Homan Square Could Be The Next Chicago Police Scandal To Get New Attention
The Department of Justice probe into the Chicago Police Department’s practices—which the city either needs or doesn’t need, depending how recently you asked Mayor Rahm Emanuel—could finally uncover the full extent of the police department's operations at Homan Square.
Lawsuits alleging physical and sexual abuse swirl around the facility, a one-time Sears warehouse that has become, according to a Guardian investigation , a site for secret police detentions and interrogations. Current figures, summarized in this Guardian infographic, put the number of detainees from Aug. 5, 2004 and June 30, 2015 at 7,000, at least. 82 percent of these detainees have been black (compared to 33 percent of Chicago at large).
Homan Square doesn’t make bookings public, either, making it hard for even detainees’ lawyers to track them down on the premises. “Try finding a phone number for Homan to see if anyone’s there. You can’t, ever,” Chicago attorney David Gaeger told the Guardian. “If you’re laboring under the assumption that your client’s at Homan, there really isn’t much you can do as a lawyer.”
(It's certainly not intuitive to find that phone number. Google “Homan Square phone number” and the first result is a peppy Chicago Parks District website. “Homan Square Park offers great recreation facilities, among them an Olympic size indoor swimming pool,” the site boasts. Even the Guardian hasn’t published a phone number for the facility.)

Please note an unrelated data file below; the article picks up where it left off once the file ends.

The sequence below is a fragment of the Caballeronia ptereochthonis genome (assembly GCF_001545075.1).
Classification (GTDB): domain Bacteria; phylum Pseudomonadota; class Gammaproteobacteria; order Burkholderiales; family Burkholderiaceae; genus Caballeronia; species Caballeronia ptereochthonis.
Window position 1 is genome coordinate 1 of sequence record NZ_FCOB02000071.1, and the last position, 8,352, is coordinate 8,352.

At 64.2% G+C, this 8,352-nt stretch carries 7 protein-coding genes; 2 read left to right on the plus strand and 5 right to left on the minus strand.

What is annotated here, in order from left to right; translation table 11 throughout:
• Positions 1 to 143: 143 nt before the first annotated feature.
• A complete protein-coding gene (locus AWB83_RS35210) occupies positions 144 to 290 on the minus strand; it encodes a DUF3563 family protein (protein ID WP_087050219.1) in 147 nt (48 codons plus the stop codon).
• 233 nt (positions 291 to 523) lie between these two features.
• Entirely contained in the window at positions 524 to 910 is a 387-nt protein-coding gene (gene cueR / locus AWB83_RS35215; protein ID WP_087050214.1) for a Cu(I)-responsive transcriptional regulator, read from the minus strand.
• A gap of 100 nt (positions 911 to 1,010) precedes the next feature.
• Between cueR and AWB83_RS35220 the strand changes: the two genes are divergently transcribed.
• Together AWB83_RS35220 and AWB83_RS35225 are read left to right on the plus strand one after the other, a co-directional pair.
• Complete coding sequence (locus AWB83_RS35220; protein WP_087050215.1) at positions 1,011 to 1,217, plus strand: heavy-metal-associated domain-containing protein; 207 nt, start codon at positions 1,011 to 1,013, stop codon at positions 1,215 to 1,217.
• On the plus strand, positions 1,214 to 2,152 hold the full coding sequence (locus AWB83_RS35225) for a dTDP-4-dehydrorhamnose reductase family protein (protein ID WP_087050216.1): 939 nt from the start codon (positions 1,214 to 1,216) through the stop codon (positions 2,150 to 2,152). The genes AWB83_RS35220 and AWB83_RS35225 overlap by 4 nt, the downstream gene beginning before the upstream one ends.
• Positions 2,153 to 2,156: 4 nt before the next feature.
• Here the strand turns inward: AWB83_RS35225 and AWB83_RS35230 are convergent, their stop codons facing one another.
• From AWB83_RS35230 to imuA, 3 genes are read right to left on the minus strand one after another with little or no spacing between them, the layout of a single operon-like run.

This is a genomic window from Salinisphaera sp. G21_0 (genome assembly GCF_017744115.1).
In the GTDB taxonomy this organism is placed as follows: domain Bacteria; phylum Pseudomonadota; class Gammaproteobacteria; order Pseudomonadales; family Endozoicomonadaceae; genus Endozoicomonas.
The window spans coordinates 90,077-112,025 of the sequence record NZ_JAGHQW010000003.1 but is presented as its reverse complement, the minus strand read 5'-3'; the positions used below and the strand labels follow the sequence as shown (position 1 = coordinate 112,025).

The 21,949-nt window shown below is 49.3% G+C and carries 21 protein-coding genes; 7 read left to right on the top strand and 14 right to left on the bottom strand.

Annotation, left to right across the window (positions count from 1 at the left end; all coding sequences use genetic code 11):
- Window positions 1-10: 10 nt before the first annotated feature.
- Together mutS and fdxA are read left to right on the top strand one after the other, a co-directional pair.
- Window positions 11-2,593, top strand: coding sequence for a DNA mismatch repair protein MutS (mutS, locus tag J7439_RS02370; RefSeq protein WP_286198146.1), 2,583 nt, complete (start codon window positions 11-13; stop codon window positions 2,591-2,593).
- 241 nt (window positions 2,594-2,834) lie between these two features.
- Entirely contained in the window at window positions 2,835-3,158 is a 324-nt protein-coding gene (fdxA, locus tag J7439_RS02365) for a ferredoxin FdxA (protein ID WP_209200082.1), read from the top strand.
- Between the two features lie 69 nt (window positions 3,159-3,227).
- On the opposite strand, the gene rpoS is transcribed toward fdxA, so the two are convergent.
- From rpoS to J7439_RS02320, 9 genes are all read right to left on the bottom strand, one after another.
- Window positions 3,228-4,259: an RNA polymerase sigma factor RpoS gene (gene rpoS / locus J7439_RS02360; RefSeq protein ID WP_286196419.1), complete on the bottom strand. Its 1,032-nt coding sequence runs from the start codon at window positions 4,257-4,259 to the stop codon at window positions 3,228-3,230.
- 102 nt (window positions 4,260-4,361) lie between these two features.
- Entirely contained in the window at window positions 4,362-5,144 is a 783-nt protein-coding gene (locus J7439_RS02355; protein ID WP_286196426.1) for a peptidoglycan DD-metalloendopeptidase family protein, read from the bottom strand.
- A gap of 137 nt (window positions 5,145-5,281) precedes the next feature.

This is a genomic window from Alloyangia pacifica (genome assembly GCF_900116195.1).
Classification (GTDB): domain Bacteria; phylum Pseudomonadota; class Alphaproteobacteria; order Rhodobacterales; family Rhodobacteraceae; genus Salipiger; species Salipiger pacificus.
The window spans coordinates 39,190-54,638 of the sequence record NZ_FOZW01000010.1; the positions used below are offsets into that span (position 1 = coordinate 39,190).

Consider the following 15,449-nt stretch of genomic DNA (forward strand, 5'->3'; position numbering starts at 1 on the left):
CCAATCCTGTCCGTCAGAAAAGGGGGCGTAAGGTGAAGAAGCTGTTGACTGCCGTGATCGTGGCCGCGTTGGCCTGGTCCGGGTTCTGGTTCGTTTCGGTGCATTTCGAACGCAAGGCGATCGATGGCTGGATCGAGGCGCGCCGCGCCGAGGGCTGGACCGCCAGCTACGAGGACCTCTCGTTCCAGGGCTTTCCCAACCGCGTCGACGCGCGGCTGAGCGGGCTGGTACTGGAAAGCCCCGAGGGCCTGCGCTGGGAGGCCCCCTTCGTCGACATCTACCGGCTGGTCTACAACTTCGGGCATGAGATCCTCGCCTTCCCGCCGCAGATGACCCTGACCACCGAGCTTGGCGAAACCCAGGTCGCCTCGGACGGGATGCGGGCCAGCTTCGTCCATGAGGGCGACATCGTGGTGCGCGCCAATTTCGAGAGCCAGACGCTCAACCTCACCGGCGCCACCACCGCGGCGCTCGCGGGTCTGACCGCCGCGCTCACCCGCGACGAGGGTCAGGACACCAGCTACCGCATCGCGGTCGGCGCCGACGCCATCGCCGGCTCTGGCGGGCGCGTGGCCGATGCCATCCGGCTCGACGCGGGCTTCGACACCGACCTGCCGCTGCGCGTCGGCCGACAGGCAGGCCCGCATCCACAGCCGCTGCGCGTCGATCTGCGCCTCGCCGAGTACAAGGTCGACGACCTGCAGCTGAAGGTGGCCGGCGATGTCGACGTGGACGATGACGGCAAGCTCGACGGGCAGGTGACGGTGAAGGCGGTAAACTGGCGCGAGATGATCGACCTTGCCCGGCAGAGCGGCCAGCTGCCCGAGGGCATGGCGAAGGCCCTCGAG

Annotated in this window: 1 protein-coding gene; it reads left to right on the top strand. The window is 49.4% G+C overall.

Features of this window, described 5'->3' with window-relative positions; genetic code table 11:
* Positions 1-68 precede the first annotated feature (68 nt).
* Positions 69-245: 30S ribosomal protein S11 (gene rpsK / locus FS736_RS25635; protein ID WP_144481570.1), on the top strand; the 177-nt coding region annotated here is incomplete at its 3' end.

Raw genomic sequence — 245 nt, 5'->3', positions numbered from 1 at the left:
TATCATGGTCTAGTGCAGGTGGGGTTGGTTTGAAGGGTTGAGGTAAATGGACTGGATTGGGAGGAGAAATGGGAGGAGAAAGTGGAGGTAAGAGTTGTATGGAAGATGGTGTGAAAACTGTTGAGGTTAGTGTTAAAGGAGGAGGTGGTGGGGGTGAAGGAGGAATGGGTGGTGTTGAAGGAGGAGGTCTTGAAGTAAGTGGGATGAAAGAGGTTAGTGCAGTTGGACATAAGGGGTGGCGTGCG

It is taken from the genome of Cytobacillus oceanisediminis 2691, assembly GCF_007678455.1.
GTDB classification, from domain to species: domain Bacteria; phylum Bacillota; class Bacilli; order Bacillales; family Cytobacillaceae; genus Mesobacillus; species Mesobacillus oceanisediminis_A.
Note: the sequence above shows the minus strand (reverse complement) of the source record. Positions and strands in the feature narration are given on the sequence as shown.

Despite the Guardian’s transparency lawsuit, information about Homan Square remains incomplete. Guardian reporters have obtained the city’s digitized Homan Square data, but the city has so far avoided digitizing its pre-2004 data.
The city has also managed to keep data on people detained at Homan Square but never charged with crimes from the public, and has dodged questions about the inconsistent data it released to the Guardian. In the Guardian’s first investigative report, police disclosed 3,500 detentions from 2004 to 2015; in the Guardian’s next report, the figure for the same time period had doubled, without explanation.
The Department of Justice investigation could shed definitive light on Homan Square’s inner workings—and at least compel the city to digitize its pre-2004 files. At this point, the truth will come out one way or another. With marching crowds demanding Emanuel’s resignation, and his new catchphrase of “accountability,” it really shouldn’t take a federal probe to get the Emanuel administration to scan documents anymore.